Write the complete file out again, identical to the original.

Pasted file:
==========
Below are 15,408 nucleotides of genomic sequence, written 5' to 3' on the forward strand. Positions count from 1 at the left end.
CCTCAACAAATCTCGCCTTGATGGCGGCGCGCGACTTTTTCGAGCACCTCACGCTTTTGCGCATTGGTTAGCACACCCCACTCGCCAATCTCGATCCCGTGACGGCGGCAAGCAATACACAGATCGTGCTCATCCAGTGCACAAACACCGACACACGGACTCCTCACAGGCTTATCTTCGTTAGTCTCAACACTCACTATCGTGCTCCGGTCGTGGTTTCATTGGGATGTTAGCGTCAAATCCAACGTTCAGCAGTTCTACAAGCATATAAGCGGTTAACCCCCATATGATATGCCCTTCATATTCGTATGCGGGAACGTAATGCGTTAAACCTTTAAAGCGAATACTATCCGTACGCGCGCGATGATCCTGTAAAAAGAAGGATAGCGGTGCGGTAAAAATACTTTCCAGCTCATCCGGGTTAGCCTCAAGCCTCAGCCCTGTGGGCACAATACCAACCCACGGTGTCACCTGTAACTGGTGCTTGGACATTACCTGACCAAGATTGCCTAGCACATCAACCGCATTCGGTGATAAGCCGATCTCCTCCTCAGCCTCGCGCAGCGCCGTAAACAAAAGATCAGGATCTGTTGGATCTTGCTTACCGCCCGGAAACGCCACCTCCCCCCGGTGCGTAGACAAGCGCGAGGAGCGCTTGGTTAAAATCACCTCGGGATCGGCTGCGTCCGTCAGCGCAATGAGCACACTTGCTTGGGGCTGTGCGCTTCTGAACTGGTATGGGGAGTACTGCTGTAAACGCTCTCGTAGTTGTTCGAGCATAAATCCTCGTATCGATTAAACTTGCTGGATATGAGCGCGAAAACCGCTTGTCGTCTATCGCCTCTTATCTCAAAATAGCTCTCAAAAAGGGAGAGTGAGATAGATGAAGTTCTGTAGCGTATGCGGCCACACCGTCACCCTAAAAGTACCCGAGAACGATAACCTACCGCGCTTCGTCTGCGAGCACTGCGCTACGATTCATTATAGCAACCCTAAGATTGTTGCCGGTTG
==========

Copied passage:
Below are 15,408 nucleotides of genomic sequence, written 5' to 3' on the forward strand. Positions count from 1 at the left end.
CCTCAACAAATCTCGCCTTGATGGCGGCGCGCGACTTTTTCGAGCACCTCACGCTTTTGCGCATTGGTTAGCACACCCCACTCGCCAATCTCGATCCCGTGACGGCGGCAAGCAATACACAGATCGTGCTCATCCAGTGCACAAACACCGACACACGGACTCCTCACAGGCTTATCTTCGTTAGTCTCAACACTCACTATCGTGCTCCGGTCGTGGTTTCATTGGGATGTTAGCGTCAAATCCAACGTTCAGCAGTTCTACAAGCATATAAGCGGTTAACCCCCATATGATATGCCCTTCATATTCGTATGCGGGAACGTAATGCGTTAAACCTTTAAAGCGAATACTATCCGTACGCGCGCGATGATCCTGTAAAAAGAAGGATAGCGGTGCGGTAAAAATACTTTCCAGCTCATCCGGGTTAGCCTCAAGCCTCAGCCCTGTGGGCACAATACCAACCCACGGTGTCACCTGTAACTGGTGCTTGGACATTACCTGACCAAGATTGCCTAGCACATCAACCGCATTCGGTGATAAGCCGATCTCCTCCTCAGCCTCGCGCAGCGCCGTAAACAAAAGATCAGGATCTGTTGGATCTTGCTTACCGCCCGGAAACGCCACCTCCCCCCGGTGCGTAGACAAGCGCGAGGAGCGCTTGGTTAAAATCACCTCGGGATCGGCTGCGTCCGTCAGCGCAATGAGCACACTTGCTTGGGGCTGTGCGCTTCTGAACTGGTATGGGGAGTACTGCTGTAAACGCTCTCGTAGTTGTTCGAGCATAAATCCTCGTATCGATTAAACTTGCTGGATATGAGCGCGAAAACCGCTTGTCGTCTATCGCCTCTTATCTCAAAATAGCTCTCAAAAAGGGAGAGTGAGATAGATGAAGTTCTGTAGCGTATGCGGCCACACCGTCACCCTAAAAGTACCCGAGAACGATAACCTACCGCGCTTCGTCTGCGAGCACTGCGCTACGATTCATTATAGCAACCCTAAGATTGTTGCCGGTTG